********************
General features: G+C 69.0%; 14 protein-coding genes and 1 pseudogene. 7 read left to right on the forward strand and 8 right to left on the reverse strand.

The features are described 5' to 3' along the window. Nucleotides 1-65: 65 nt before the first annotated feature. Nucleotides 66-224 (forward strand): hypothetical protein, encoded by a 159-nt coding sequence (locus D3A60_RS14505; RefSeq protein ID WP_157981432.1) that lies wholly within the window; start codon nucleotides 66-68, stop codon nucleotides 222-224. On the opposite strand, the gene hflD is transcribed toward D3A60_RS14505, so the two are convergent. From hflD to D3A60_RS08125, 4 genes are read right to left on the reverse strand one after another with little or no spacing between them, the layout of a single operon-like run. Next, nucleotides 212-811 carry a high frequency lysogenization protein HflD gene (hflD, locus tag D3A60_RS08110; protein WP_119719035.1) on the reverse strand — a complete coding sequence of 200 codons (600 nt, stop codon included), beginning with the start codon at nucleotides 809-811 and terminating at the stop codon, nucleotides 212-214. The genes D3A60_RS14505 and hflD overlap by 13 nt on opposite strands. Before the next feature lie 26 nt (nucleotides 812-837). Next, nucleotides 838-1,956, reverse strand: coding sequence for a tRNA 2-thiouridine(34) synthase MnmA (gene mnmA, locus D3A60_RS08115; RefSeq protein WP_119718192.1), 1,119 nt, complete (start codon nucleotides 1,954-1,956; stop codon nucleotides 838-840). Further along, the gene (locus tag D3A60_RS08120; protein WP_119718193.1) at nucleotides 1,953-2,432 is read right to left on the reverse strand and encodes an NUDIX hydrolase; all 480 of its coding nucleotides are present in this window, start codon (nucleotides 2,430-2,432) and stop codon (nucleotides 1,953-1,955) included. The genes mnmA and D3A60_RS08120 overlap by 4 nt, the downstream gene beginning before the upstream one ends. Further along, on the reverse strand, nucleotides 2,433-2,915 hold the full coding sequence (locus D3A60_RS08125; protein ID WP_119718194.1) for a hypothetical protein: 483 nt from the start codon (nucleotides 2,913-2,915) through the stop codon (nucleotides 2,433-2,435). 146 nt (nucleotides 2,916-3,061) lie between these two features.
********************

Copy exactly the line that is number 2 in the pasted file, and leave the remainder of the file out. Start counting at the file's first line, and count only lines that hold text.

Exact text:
The features are described 5' to 3' along the window. Nucleotides 1-65: 65 nt before the first annotated feature. Nucleotides 66-224 (forward strand): hypothetical protein, encoded by a 159-nt coding sequence (locus D3A60_RS14505; RefSeq protein ID WP_157981432.1) that lies wholly within the window; start codon nucleotides 66-68, stop codon nucleotides 222-224. On the opposite strand, the gene hflD is transcribed toward D3A60_RS14505, so the two are convergent. From hflD to D3A60_RS08125, 4 genes are read right to left on the reverse strand one after another with little or no spacing between them, the layout of a single operon-like run. Next, nucleotides 212-811 carry a high frequency lysogenization protein HflD gene (hflD, locus tag D3A60_RS08110; protein WP_119719035.1) on the reverse strand — a complete coding sequence of 200 codons (600 nt, stop codon included), beginning with the start codon at nucleotides 809-811 and terminating at the stop codon, nucleotides 212-214. The genes D3A60_RS14505 and hflD overlap by 13 nt on opposite strands. Before the next feature lie 26 nt (nucleotides 812-837). Next, nucleotides 838-1,956, reverse strand: coding sequence for a tRNA 2-thiouridine(34) synthase MnmA (gene mnmA, locus D3A60_RS08115; RefSeq protein WP_119718192.1), 1,119 nt, complete (start codon nucleotides 1,954-1,956; stop codon nucleotides 838-840). Further along, the gene (locus tag D3A60_RS08120; protein WP_119718193.1) at nucleotides 1,953-2,432 is read right to left on the reverse strand and encodes an NUDIX hydrolase; all 480 of its coding nucleotides are present in this window, start codon (nucleotides 2,430-2,432) and stop codon (nucleotides 1,953-1,955) included. The genes mnmA and D3A60_RS08120 overlap by 4 nt, the downstream gene beginning before the upstream one ends. Further along, on the reverse strand, nucleotides 2,433-2,915 hold the full coding sequence (locus D3A60_RS08125; protein ID WP_119718194.1) for a hypothetical protein: 483 nt from the start codon (nucleotides 2,913-2,915) through the stop codon (nucleotides 2,433-2,435). 146 nt (nucleotides 2,916-3,061) lie between these two features.